I meet Silvia Rosi at Jerwood Arts after having a look around her modest but carefully curated exhibition, the outcome of the year-long Jerwood/Photoworks Award, for which Rosi was selected, alongside Theo Simpson, from more than 450 submissions. The award comes with £10,000 attached and rigorous mentoring. Rosi’s mother was a market trader in Togo, a job passed down from her own mother, and one that Rosi too would have continued if she had not grown up in Italy.
The stories unfold in fragments, through extracts conversations in texts and spoken word, short filmed scenes and staged self-portraits. “I didn’t want to force the viewer to engage with the stories, I wanted it to be more symbolic and enigmatic — so I ended up using the text in a repetitive way, as a way of using the oral histories that pass between generations, which is quite important in West Africa and Africa in general as it was the way stories were told”, Rosi explains.
She was already experimenting with self-portraits dressed as her mother in 2016, while still a student at the London College of Communication, shot in black and white, and reminiscent of West African studio photography in their staging. It’s an aesthetic Rosi develops further here, making connections between herself, her mother and her grandmother, the transfer of female labour from one generation to the next, and matrilineal inheritance.
We’re standing here in your exhibition, which is made up of these fragments of your parent’s migration stories. How did you gather this reference material?
All the information I have comes from conversations with my mum, who usually speaks French, or a mix of French and Italian when we are speaking, but I didn’t feel confident writing them in French so I wrote them in English. They left Togo—my dad in 1988, my mum a year after—originally for France but then they heard of experiences of people being sent back to Togo from France. They’d heard that it was easier in Italy, and it kind of was the case as they didn’t have any problems there. My mum found out in 1989 about a law that allowed every migrant to have regular papers. It was really lucky! She heard it on the radio while babysitting for a lady who was a French teacher, who confirmed it was true. She’d only been in Italy two or three months at that point.
“I grew up in a small, conservative village of 4,000 people and my mum and I were the only black people”
How was your own experience growing up in Italy?
I was born in Scandiano, which is very close to Reggio Emilia up north. I hated it! I think it’s because I grew up in a small, conservative village of 4,000 people and my mum and I were the only black people. You learn how to deal with everything but it wasn’t great! Italy is more ignorant than racist — but also they don’t have a huge colonial history so it’s tricky. But obviously there’s room for improvement.
Was there any part of visual culture that you could relate to in Italy growing up as a black woman? My experience of living in Italy is that it isn’t that diverse…
My only references were my family growing up. I traveled to Togo quite a lot growing up and I’m happy my mum invested in taking us back there. The family photo album was important for me; I first started taking photographs by looking at those images and connecting to them. There’s one photograph taken of my mother a few years before she moved to Togo—she doesn’t remember who took it. It portrays my mum selling make-up at the market, which was her occupation before she moved to Italy, and that’s how she saved for the journey. It’s one of those rare pictures that wasn’t taken at the photographer’s studio because all of the other family pictures were taken there.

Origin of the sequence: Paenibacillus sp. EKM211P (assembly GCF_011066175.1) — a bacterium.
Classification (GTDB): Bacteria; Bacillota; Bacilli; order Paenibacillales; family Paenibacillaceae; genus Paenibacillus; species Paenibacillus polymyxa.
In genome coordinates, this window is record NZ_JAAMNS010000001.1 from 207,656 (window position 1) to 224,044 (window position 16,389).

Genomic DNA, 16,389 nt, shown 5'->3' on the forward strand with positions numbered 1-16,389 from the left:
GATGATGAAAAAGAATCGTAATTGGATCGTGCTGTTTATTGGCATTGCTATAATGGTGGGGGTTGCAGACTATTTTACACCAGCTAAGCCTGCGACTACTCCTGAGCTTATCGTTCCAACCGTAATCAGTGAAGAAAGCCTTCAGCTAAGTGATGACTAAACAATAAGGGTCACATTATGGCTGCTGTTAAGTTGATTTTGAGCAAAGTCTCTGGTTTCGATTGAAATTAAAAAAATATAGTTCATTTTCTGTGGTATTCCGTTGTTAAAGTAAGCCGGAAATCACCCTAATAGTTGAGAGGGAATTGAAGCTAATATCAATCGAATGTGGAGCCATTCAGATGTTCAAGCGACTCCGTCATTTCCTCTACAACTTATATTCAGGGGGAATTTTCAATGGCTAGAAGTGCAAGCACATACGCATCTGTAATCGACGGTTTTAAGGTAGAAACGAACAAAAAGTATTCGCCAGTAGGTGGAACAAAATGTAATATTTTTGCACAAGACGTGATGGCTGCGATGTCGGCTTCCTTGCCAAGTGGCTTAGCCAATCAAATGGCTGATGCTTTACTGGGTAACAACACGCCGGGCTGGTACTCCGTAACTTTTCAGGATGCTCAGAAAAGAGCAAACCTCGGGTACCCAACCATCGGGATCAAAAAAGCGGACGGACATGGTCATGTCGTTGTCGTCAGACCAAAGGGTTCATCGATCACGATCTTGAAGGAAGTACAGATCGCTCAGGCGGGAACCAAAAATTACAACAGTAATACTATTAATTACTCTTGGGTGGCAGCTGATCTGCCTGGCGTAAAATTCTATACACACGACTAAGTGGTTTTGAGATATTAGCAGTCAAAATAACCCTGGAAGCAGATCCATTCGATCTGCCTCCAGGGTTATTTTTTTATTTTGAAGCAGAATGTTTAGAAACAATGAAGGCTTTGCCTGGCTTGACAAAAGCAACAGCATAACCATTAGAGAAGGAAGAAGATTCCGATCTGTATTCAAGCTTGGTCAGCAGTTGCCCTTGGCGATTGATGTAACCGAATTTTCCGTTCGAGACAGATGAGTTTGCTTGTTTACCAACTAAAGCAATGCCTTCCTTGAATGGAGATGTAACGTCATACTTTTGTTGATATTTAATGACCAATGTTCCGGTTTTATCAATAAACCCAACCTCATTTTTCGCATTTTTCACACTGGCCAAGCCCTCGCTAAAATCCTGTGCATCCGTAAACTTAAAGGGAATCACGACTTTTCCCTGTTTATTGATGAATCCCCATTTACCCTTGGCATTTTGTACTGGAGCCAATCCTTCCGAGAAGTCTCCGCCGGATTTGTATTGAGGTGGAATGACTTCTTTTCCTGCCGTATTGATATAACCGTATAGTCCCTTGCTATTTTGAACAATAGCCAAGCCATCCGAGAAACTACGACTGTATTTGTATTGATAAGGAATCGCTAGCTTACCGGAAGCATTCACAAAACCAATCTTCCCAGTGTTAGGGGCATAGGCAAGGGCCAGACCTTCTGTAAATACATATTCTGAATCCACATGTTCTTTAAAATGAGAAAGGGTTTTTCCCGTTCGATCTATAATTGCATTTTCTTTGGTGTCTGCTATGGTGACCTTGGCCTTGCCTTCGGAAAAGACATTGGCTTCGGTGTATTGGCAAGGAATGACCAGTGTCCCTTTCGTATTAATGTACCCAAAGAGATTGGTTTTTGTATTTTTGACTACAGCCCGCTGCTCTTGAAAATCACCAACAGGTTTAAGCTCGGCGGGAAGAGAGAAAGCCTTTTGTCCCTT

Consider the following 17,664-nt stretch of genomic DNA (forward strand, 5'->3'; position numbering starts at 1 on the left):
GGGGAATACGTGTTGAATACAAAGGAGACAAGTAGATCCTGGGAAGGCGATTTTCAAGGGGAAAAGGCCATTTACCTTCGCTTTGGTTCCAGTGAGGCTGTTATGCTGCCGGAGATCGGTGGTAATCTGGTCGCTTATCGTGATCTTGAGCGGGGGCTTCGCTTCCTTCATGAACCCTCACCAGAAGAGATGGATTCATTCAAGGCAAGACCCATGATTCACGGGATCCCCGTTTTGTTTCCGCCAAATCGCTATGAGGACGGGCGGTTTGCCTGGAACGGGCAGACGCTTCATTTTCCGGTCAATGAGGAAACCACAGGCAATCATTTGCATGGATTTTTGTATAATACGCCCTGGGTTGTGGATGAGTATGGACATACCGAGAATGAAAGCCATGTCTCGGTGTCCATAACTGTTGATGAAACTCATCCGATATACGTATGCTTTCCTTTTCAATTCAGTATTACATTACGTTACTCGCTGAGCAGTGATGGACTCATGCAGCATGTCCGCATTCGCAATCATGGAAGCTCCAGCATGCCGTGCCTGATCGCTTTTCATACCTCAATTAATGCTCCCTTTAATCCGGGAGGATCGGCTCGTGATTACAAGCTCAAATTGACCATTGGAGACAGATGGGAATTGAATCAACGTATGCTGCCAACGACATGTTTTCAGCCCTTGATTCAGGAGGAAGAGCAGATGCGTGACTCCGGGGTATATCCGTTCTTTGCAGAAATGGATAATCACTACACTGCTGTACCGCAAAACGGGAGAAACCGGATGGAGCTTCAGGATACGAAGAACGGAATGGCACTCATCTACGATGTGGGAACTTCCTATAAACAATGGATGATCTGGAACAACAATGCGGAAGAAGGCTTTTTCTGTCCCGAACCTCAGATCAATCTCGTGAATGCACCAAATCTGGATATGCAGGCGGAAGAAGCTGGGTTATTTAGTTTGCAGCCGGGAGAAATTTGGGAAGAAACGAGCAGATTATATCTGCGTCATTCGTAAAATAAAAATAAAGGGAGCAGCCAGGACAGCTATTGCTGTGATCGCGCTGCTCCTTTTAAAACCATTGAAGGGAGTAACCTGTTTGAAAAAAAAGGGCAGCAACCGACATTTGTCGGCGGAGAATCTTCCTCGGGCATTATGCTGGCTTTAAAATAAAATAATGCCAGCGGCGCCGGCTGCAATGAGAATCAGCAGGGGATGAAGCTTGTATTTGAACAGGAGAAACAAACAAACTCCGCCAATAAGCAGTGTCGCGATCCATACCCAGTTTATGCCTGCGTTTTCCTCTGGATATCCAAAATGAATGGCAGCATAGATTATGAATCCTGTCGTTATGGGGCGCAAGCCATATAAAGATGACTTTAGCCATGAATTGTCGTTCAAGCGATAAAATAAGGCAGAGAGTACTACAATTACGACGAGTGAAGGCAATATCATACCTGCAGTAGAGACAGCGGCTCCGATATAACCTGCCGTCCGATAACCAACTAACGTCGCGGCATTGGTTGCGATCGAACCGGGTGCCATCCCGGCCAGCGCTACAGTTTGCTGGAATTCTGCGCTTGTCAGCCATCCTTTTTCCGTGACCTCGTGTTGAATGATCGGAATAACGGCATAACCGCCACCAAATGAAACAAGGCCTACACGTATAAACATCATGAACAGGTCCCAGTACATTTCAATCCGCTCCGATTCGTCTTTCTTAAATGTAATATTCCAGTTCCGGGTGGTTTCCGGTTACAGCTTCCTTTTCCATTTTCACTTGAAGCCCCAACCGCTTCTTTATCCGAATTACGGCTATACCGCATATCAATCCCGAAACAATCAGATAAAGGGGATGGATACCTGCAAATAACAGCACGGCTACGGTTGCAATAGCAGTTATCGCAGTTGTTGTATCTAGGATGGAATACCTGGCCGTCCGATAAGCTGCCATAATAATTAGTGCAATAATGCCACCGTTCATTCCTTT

You reference West African studio photography in your self-portrait photographs, what kind of role did it play in your own family album in Togo?
People would go down to the studio dressed in their best clothes, usually on a Sunday after church; it was like a ritual. There’s an idea of ritual connected to photography, so if you’re not looking your best you don’t want your picture taken. For example, when I asked my grandma if I could take her picture, she started to call for everyone in the house to help her dress, and she puts on her best things and poses. It’s this amazing idea of photography as something very controlled because it’s your image, and they really believe in this power that the photographic image has.
I found lots of pictures where after, someone had died, there would be an “X” drawn over their face to free their spirit from the photograph. Photography was brought to Africa very shortly after its invention, and I was reading about this chief of a tribe who had his picture taken by a white coloniser, and he was really afraid because he felt a bit of his soul was possessed by an enemy. So there’s this idea, too, of photography that can steal the soul. That’s one of the main reasons these are all self-portraits. All of these images are inspired by the market, but you don’t see any of the market women. I didn’t want to photograph or film them.
“There’s this idea of photography that can steal the soul. That’s one of the main reasons these are all self-portraits”
You never met your dad. Has this project been a way to get to know him and understand your family better?
Yes; my mum doesn’t speak much about the past—photography has been my only way to talk about these things. If I were to just ask her it would feel odd, but if I tell her I want to create an image it feels like there’s a purpose to talk about these things. It’s strange, but it’s nice because I get to find out all of these things that I’ve, in a way, been afraid of asking. I’d ask her about her migration and how things happened, and about my dad. The self-portrait as my dad isn’t an objective representation—my dad died around eight years ago and I never knew him—but here I imagine him through my mum’s stories.
At Jerwood Arts until 7 MarchVISIT WEBSITE